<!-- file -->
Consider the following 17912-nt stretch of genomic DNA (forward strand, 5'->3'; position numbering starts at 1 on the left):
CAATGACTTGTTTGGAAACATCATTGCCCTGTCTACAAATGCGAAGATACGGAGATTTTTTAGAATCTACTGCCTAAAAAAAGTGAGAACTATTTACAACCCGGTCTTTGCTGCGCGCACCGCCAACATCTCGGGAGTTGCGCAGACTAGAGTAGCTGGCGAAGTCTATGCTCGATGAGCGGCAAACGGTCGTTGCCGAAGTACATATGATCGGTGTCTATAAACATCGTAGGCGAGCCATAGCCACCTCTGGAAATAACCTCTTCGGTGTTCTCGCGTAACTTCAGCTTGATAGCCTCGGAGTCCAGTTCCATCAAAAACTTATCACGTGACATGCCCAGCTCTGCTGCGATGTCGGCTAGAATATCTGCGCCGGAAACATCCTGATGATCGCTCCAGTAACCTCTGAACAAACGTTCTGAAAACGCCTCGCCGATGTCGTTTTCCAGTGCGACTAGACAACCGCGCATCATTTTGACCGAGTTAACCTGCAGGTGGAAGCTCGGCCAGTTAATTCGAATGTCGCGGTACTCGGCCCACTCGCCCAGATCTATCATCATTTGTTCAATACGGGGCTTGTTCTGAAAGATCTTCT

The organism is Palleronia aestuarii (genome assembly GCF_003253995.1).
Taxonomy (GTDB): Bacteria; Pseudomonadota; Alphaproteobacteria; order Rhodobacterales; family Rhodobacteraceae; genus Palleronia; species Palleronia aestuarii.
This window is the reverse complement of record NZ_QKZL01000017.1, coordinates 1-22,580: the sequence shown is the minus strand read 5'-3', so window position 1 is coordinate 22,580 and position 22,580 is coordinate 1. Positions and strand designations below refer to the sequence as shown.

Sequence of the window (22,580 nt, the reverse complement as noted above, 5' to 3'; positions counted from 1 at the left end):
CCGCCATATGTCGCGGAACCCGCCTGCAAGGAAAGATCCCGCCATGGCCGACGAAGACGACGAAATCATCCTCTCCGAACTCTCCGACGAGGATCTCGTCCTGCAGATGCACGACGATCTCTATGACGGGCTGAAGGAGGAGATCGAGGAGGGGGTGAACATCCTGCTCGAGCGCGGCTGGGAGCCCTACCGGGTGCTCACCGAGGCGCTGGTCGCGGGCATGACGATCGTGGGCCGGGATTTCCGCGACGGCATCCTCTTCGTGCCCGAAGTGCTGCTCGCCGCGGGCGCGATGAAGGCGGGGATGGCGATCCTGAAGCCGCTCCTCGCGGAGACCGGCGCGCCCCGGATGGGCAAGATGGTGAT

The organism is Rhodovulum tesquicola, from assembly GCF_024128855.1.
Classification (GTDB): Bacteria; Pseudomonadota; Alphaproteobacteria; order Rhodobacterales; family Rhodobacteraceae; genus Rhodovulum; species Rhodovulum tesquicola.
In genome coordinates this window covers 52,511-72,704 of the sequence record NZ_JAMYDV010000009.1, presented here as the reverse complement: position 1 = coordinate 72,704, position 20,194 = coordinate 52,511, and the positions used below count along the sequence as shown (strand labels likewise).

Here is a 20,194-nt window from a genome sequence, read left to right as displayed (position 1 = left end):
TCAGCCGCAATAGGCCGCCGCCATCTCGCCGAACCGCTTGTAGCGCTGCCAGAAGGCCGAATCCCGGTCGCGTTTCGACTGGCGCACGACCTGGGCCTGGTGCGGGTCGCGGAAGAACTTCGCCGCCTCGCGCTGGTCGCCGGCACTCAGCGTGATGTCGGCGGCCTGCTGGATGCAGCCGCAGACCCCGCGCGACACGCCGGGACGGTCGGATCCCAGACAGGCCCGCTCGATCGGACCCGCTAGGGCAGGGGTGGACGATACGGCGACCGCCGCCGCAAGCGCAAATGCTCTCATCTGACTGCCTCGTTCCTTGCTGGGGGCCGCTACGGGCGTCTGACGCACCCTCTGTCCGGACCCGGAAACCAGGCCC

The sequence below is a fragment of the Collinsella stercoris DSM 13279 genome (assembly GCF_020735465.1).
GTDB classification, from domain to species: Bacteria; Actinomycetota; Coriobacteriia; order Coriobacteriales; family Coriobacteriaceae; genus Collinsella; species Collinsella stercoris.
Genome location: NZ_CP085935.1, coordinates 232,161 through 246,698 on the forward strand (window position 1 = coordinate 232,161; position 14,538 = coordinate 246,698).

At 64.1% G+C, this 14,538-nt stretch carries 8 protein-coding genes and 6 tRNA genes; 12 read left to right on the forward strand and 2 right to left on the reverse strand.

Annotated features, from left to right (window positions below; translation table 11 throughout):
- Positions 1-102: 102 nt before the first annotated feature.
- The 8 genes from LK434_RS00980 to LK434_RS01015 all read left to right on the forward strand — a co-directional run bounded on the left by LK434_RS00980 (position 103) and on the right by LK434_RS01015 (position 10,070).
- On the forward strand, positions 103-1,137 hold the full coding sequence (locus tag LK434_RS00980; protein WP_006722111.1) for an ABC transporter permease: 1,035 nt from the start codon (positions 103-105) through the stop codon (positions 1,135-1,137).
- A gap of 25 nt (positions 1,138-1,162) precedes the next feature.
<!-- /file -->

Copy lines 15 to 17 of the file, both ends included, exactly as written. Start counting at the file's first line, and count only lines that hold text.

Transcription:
Genome location: NZ_CP085935.1, coordinates 232,161 through 246,698 on the forward strand (window position 1 = coordinate 232,161; position 14,538 = coordinate 246,698).

At 64.1% G+C, this 14,538-nt stretch carries 8 protein-coding genes and 6 tRNA genes; 12 read left to right on the forward strand and 2 right to left on the reverse strand.

Annotated features, from left to right (window positions below; translation table 11 throughout):